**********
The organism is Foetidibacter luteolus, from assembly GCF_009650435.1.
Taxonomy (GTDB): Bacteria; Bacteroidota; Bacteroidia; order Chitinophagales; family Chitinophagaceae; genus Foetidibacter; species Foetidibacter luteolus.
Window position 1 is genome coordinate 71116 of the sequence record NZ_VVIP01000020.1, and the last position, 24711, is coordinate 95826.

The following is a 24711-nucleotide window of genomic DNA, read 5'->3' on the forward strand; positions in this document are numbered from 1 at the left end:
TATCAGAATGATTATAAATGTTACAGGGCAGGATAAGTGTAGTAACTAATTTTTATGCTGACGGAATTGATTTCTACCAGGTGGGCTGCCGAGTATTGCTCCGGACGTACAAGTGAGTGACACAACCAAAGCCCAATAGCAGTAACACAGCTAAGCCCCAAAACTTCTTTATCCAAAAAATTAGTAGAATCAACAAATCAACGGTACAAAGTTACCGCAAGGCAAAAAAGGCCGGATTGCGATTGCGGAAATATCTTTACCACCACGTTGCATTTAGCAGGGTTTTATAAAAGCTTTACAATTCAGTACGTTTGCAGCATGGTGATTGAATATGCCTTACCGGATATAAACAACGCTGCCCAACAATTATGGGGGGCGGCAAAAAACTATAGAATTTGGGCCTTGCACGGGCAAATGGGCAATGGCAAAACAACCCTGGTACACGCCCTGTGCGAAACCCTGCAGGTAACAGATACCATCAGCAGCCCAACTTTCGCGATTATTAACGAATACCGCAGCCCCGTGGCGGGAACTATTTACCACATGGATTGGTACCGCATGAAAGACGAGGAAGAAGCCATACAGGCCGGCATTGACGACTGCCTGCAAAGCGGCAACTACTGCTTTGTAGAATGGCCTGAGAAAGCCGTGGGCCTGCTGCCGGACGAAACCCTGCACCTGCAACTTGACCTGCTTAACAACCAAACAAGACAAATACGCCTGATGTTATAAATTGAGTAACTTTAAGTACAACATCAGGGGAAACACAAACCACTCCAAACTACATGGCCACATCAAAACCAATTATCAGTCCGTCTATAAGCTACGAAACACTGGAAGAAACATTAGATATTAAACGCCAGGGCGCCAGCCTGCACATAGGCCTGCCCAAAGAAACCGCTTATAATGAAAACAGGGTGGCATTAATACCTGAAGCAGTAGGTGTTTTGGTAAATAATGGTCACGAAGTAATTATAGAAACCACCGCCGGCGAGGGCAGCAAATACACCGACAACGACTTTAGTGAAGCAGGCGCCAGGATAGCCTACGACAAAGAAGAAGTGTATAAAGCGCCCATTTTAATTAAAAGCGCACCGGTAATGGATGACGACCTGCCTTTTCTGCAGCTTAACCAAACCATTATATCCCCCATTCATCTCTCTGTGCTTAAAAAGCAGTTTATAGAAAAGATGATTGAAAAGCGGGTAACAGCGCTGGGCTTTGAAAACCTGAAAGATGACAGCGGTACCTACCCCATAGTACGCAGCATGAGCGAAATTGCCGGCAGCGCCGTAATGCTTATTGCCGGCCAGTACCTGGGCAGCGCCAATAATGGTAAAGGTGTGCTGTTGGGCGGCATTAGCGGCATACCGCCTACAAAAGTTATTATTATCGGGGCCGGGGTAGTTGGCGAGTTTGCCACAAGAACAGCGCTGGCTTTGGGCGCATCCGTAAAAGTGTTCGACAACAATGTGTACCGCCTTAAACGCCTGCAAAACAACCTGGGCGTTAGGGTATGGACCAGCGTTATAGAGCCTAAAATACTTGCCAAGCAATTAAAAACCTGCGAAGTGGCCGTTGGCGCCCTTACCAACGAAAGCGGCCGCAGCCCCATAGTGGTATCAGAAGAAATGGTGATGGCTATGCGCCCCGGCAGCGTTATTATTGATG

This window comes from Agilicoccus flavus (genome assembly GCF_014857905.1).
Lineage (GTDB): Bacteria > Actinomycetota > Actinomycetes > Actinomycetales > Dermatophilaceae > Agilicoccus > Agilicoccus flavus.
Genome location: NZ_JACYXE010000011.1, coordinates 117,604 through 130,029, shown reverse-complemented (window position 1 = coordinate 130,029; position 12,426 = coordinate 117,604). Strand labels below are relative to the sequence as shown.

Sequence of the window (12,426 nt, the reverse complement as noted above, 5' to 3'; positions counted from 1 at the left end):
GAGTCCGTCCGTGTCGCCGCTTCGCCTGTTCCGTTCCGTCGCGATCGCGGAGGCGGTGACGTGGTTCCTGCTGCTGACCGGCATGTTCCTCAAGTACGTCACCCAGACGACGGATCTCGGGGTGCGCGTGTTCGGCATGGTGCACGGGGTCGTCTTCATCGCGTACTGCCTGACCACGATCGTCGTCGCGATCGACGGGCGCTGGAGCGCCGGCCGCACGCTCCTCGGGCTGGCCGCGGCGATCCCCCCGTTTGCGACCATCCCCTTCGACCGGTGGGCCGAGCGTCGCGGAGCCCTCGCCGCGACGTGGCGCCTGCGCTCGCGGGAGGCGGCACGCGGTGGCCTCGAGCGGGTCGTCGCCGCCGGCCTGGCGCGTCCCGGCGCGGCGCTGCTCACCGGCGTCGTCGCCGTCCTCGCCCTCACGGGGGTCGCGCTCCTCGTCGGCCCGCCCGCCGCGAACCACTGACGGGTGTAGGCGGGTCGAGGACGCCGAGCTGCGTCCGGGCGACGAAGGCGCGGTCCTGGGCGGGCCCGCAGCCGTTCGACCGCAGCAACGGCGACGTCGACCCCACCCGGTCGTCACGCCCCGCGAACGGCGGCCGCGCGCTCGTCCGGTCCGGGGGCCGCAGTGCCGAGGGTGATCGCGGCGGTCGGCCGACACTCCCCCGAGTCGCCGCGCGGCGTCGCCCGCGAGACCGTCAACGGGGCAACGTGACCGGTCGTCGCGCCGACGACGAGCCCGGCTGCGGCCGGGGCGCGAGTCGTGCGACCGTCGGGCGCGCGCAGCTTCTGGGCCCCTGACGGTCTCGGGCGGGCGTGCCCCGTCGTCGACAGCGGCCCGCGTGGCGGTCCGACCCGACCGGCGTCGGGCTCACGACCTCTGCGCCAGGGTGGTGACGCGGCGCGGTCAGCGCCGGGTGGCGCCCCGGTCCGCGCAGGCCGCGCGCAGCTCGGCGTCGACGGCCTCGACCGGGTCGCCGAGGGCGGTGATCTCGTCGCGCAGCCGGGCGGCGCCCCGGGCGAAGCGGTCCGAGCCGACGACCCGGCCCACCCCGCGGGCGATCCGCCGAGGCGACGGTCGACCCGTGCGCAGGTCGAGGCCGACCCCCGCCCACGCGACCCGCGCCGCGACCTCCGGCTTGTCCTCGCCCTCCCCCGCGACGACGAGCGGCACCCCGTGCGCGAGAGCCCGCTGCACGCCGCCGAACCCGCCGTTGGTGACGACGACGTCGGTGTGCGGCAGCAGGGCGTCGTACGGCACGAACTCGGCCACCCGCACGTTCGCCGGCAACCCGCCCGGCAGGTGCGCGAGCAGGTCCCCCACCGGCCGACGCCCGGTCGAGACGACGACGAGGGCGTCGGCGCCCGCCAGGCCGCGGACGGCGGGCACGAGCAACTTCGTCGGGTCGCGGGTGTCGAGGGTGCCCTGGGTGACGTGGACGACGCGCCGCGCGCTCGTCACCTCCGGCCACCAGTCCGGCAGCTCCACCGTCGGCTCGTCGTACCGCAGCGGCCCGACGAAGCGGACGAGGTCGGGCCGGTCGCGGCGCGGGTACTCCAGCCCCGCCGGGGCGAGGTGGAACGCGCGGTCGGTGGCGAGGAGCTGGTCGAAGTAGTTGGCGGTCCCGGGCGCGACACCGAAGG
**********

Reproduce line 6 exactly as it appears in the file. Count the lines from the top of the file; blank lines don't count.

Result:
This window comes from Agilicoccus flavus (genome assembly GCF_014857905.1).